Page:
“No, we’ve talked about a lot of things but no agreement yet,” I replied. I went on, “Donna is focused on the Long Leaf restoration. John has spotted a cat-faced tree. So he is wondering what went on with this patch of land over the years. Me, well, I am thinking maybe we could do a habitant study. Frankly, we are a bit stuck.”
“Why don’t you just come up with a hypothesis and then test it, to see if it’s right or wrong?” Chris asked.
Chris is well schooled in the scientific method and he was giving me more credit than I deserved. Luckily, my partners were more familiar with this type of investigative procedure.
Nevertheless, Donna, John and I did observe something that was to set the stage for our investigation of the site. The Slash and Long Leaf Pines were interspersed on the lower 40 acres of hillside. Higher up the hill, there was a band of Titi and then a grassland-like area. We had noted this from aerial photos but did not realize what significance it might have for the pines.
We also noticed that some of the Long Leaf Pines had developed flattened tops. This usually indicates that a tree had reached its mature size. Long Leaf Pines can live 400 years. But these trees did not appear to be that old. The Slash Pines did not show this characteristic. Why not, we wondered?
On the day we made these observations, we spotted a Sharp Shinned Hawk and we’d see this bird again on our visits. He was taking advantage of the prey available now that the thick layer of duff, palmetto and other woody shrubs had been removed. Our conversation, and our stumbling as we stared up at the pine canopy, ruined his breakfast foray and he moved on.
We observed other wildlife on our initial visit, a few skinks rattled the patches of shredded palmetto debris. Song birds flitted from tree to tree. And we found a few signs of the nocturnal activities of small mammals such as opossums and raccoons in some small patches of wire grass. This triggered a discussion of the possibility of the reintroduction of the key species characteristic of Long Leaf Pine forests. We quickly eliminated this idea because all these species needed home ranges larger than the site.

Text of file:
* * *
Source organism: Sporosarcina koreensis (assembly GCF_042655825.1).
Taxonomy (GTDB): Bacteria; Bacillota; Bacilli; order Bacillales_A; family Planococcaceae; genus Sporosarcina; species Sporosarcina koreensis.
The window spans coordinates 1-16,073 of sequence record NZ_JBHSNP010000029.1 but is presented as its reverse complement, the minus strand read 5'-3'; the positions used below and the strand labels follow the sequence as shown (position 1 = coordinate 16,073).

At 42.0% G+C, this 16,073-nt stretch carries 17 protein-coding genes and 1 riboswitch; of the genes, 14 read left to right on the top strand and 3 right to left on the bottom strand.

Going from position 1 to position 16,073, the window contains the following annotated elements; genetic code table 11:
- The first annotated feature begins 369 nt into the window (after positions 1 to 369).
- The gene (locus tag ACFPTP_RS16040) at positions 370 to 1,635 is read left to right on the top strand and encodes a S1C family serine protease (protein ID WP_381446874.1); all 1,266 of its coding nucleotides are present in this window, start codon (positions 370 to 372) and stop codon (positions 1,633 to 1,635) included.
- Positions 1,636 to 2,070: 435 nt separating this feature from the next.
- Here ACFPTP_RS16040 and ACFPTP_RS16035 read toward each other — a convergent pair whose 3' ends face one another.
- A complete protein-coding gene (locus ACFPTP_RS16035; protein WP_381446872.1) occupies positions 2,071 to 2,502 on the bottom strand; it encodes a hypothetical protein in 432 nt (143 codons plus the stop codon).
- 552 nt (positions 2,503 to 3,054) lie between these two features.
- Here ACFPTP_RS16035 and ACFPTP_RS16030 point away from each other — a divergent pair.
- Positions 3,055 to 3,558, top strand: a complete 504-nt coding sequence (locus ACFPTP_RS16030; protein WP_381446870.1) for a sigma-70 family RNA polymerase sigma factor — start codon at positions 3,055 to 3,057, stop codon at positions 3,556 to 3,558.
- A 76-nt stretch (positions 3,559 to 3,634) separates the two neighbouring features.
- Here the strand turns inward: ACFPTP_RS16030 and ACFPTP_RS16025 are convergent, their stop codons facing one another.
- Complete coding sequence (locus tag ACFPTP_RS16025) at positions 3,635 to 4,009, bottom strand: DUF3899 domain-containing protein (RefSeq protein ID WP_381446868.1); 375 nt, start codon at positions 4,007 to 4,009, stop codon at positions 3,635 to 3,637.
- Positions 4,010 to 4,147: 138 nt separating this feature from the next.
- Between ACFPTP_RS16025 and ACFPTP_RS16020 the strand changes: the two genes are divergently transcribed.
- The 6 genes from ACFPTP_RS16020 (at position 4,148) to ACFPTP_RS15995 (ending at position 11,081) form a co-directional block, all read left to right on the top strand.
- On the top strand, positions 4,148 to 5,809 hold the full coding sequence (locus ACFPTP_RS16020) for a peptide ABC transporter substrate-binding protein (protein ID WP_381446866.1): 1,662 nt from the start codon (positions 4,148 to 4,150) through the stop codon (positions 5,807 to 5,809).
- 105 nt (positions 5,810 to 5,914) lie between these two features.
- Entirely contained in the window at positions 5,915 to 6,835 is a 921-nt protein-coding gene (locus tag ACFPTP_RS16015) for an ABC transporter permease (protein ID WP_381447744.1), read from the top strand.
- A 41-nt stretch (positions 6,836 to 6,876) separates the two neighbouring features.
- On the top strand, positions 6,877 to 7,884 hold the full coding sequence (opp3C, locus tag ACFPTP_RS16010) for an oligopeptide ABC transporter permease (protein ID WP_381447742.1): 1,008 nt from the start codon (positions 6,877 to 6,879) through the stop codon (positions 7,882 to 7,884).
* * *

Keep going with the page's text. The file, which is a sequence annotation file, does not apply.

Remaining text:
We left the site that day with an intriguing question, why did the Long Leaf Pine’s growth appear to be arrested?
We needed more information. We decided to take soil samples. Maybe there was a difference in the soil that caused the arrested growth? We would core drill some of the pines to determine their age, too. Perhaps, some event occurred to stunt the Long Leaf trees. But why were the Slash Pines not affected?
We found one cat faced tree on the site. John and Donna would investigate the local history and the history of timbering in the area to see if there might be some historic correlations that might be helpful to our investigation. Maybe a hurricane or killing fire (one that burns hot and long) somehow figured into the answer.
We also wanted to check out the area we were told was used to dump fill from dredging. Did it affect the pines down hillside?
We did soil core drillings on the lower hillside, running transects east and west and north to south. We cataloged the elevation, latitude and longitude of each core sample. We drilled down until we hit water-saturated soil. We hit water-saturated soil at very shallow depths, coming very near the surface as we moved downhill. This surprised us because there are two drainage streams on both sides of the site well below our drill sites. On the lower core drillings, we were hitting water and anaerobic decay at about three feet. This indicated the organic material was submerged for long periods. The depth of water-saturated soil remained constant along our east and west transects.
Using a soil kit, we classified the types of soil from the color and size of the granules. We cross referenced the soils types with the most recent Franklin County Soil Survey (1994). We identified five soil types. None were suitable for building without modifications such as compaction. Most tended to flood easily.